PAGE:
We thought it was all over for us. That we were goingto be burned up like matches. But unexpectedly, we were lucky. An old man from a distant house happened to notice the fire. He ran to help us and opened the door. We rushed out and a minute later the barn was burning like a torch. The fire brigade, the police and the ambulance appeared, two of the guys were taken to hospital as they’d almost suffocated from the smoke, and the rest of us were taken away for questioning. In the morning the police let us go, promising that they would find this criminal. None of us believed them. We gathered together our last money and bought a ticket for the Moscow-Tashkent train. I swore I’d never go to Russia again.
2 August 2006. Moscow. Northern district. “Aeroport”region.
Today we finished work early. By midday all the caretakers had shut themselves in their hostel. On “Paratroopers’ Day” none of us go outside in the afternoon. It’s a dangerous day, and not just for “Asians” and “Caucasians”, but even for Russians. A drunken paratrooper is more terrifying than a skinhead.He’s got more energy, less brains and no fear of the police. Something always happens.Some of our fellow countrymen will be unlucky today – they’ll get their eye poked out or be whacked in the head. We don’t go outside on 21 April, Hitler’s birthday, either.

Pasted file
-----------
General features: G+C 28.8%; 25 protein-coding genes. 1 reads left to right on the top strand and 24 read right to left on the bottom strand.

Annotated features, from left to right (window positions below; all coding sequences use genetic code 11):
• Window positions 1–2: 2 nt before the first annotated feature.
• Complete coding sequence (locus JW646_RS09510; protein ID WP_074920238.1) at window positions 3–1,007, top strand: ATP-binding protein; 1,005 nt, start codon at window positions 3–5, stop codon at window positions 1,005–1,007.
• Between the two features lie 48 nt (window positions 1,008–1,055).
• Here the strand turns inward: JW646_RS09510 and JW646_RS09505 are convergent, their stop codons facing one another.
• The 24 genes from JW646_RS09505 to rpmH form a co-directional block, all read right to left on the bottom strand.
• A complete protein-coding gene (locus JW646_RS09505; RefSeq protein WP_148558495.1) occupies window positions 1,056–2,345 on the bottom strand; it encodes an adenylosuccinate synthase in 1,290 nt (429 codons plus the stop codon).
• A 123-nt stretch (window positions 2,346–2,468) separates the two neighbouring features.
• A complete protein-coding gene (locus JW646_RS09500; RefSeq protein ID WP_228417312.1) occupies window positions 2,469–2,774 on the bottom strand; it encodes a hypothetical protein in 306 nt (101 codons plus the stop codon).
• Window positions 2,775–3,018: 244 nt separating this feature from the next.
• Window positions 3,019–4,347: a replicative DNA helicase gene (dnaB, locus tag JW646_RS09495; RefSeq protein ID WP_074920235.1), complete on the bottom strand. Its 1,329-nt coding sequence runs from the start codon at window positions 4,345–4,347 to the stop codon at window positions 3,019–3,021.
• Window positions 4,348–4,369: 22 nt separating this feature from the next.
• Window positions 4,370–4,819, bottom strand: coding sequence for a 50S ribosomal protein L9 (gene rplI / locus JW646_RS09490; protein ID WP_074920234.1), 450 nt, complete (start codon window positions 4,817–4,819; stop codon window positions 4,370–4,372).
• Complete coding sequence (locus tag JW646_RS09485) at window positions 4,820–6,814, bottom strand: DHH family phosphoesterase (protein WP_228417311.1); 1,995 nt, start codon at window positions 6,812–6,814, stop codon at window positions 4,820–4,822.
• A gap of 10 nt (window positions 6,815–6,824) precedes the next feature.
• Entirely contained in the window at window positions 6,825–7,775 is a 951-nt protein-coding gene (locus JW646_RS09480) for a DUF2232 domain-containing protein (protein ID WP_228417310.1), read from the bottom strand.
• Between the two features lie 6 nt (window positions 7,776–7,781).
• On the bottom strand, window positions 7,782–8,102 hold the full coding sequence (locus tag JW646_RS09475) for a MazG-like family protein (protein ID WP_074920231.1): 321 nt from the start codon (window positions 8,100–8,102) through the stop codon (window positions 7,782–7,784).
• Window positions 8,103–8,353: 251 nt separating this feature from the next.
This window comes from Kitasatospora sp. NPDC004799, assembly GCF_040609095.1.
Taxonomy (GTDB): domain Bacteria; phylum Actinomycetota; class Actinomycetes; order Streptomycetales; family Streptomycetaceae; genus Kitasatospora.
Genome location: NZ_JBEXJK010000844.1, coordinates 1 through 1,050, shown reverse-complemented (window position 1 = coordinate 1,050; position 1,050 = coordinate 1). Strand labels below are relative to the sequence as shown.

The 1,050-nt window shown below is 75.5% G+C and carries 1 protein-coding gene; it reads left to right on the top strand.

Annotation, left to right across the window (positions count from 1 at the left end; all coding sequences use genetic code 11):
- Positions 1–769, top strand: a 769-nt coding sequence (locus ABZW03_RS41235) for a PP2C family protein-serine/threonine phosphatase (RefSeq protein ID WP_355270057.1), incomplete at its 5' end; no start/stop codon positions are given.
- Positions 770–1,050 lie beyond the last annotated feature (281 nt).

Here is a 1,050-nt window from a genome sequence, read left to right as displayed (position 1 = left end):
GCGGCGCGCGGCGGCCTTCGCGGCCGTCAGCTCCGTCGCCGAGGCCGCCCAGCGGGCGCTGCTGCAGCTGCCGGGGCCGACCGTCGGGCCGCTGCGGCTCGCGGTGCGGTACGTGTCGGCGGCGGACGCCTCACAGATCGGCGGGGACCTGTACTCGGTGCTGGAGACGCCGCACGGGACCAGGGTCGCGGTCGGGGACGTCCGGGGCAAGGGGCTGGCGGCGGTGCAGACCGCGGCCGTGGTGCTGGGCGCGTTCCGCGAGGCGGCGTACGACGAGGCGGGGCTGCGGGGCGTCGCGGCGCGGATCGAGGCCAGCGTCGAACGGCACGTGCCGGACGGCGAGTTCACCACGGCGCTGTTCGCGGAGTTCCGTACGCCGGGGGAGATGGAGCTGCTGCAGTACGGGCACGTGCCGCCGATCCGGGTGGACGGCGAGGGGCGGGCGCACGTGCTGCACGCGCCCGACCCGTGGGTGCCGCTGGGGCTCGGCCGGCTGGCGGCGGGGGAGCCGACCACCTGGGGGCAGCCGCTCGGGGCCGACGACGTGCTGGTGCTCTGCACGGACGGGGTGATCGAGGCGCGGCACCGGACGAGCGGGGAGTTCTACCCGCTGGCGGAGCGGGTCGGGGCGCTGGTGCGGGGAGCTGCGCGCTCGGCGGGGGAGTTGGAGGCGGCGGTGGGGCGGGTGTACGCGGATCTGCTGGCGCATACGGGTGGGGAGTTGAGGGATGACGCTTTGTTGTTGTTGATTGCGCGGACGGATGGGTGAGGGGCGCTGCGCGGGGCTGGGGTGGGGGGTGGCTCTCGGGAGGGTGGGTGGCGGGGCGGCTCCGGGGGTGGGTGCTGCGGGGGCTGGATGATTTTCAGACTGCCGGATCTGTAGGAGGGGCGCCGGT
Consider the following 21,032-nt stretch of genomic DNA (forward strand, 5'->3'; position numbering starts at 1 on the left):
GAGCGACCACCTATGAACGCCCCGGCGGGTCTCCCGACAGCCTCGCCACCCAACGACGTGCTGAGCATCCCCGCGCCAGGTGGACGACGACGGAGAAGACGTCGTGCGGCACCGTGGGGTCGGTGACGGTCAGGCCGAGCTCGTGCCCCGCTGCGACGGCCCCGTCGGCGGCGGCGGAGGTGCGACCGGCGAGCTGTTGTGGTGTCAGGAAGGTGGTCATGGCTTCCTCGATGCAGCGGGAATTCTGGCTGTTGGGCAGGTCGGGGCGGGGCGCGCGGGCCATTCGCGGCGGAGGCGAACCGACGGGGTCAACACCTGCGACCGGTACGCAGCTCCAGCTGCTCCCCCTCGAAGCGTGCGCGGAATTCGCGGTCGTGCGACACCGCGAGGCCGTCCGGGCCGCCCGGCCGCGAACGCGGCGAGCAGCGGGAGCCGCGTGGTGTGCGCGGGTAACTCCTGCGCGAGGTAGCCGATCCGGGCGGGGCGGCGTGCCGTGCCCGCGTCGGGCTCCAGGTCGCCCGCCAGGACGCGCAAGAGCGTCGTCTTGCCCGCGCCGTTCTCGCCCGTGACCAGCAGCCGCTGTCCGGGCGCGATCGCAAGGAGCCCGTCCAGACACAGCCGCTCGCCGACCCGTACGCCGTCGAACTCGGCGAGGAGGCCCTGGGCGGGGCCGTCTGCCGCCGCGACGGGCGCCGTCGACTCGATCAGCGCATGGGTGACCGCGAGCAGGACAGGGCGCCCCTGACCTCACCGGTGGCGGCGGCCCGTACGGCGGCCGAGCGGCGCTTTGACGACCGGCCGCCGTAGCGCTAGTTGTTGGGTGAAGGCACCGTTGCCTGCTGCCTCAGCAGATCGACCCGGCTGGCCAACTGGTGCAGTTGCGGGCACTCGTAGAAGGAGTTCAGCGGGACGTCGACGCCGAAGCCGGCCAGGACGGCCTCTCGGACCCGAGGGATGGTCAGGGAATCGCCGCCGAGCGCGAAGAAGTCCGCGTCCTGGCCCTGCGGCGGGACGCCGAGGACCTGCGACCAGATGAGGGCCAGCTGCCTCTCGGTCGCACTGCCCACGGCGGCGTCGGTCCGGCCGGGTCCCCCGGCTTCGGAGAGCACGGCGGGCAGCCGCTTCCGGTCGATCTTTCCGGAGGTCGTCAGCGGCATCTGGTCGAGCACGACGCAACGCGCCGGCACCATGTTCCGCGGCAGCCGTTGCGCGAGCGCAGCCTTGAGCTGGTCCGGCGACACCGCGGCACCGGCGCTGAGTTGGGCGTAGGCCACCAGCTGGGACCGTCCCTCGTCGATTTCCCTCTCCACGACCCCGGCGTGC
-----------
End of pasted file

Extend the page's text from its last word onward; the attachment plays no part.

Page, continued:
There are hardly any skinheads around Aeroport, but although Misha, the head of the caretakers, hates us Uzbeks, he advised us not to leave the dormitory. On days like these we sit in front of the TV and see who’s been attacked by skinheads.
I live in a small room with five other people, with three bunk beds, a wash basin and a table. In the corridor there’s a shower, kitchen and toilet. We’ve even got hot water. The Uzbeks who work on construction sites and live in wagons envy us. “It’s a real hotel you’ve got here,” they joke when they come to visit.
Our work isn’t difficult either. We get up at 5 a.m., clean the pavements and yards and trim the trees. The women clean the doorways and windows. The shift ends at lunchtime. At 2 p.m. we go to roll-call at the municipal services office and do odd jobs around the territory.
Enterprising people get other work on the side. They take away rubbish, get rid of building materials when places are being done up, or go and dig gardens at dachas on the weekends. We earn about $400-500 a month. No one carries large amounts of money, as the cops may take it away from you. We sometimes give something to the drunken students from the automobile technical college next door so they’ll leave us alone.